HPV and genital warts

What are genital warts?

The inflammation of the cells, by certain types of HPV, sometimes results in the appearance of exophytic lesions, visible to the naked eye, which are called genital warts.

How will I recognize genital warts?

Genital warts appear as fleshy protrusions on the skin, and are of varying sizes. Their colour also varies. They may be the same colour as the skin, or be lighter or darker in colour.

The most common area where genital warts are discovered is the vulva. The next most frequent are the perineum and perianal areas, while warts in the vagina and on the cervix are rarer.

You can check yourself or your partner for warts, but remember that some areas are not visible by you  (vagina, uterine cervix, anus, urethra). If you suspect you have warts, visit a specialist physician.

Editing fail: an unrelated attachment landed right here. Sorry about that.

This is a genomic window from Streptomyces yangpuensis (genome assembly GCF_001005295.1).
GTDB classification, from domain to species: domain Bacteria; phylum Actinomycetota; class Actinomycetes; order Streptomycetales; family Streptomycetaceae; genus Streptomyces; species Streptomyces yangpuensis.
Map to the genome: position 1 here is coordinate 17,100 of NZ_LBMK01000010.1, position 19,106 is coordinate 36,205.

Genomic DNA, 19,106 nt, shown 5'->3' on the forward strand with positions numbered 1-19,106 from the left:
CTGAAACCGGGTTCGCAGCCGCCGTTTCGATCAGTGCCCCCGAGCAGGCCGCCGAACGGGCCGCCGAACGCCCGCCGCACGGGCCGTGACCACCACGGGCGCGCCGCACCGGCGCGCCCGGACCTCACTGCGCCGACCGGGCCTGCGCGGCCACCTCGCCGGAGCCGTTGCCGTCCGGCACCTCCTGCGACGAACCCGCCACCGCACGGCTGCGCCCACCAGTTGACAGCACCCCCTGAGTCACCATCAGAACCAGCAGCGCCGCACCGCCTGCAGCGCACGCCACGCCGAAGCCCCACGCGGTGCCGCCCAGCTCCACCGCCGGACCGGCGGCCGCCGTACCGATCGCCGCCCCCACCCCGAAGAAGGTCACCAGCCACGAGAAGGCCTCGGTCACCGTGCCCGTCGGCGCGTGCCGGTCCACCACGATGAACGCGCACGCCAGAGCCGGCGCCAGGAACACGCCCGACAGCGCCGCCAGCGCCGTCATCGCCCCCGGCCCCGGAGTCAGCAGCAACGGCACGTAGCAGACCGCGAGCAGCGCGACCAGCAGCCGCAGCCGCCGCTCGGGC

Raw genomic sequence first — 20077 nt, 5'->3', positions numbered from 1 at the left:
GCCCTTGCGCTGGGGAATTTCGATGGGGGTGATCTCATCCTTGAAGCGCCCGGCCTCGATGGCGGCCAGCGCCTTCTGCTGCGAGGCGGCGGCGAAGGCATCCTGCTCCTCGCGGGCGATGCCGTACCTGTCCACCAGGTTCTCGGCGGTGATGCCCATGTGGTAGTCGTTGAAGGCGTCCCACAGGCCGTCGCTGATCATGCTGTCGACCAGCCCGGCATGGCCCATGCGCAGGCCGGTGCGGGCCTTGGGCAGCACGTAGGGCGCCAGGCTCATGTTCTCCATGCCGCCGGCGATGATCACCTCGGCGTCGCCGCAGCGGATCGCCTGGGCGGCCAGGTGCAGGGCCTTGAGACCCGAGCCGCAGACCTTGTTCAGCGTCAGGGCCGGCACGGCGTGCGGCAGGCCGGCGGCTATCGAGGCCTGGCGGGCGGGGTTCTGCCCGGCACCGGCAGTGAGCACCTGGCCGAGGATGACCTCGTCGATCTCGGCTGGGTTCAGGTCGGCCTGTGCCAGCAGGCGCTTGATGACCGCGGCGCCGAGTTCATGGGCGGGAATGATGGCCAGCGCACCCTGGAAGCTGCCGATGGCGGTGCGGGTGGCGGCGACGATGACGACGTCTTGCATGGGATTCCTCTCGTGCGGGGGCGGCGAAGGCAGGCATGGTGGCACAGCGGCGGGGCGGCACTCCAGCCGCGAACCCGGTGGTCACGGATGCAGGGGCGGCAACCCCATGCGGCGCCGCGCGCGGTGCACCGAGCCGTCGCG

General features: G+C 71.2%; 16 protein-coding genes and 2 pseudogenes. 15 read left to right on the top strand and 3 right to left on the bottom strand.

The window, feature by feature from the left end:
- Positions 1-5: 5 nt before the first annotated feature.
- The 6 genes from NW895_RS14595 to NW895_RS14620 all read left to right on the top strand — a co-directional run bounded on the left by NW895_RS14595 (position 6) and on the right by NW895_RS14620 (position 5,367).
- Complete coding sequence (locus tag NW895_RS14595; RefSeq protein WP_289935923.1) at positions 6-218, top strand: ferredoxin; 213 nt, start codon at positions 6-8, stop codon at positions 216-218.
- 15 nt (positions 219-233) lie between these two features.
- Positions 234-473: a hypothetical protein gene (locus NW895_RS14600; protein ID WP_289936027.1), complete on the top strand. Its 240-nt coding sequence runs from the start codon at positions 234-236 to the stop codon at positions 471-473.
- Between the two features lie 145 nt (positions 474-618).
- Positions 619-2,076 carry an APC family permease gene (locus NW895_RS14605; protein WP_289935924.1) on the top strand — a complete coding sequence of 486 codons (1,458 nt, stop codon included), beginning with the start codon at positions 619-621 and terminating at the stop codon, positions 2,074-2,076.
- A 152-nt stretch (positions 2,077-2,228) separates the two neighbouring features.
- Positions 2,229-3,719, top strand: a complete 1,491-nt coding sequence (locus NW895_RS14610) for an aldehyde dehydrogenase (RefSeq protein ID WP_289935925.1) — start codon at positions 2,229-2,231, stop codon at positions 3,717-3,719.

How are HPVs, genital warts and cancer related?

Genital warts are benign. Most genital warts are caused by low-risk HPVs. Genital warts are usually caused by HPV 6 and 11.

It has however been proven that some women with genital warts also carry high-risk HPVs and are at risk for future carcinogenesis in the cervix. Preventive testing, using the Pap test or HPV test,  is therefore imperative. The physician will judge whether further testing is required (colposcopy, biopsy, etc).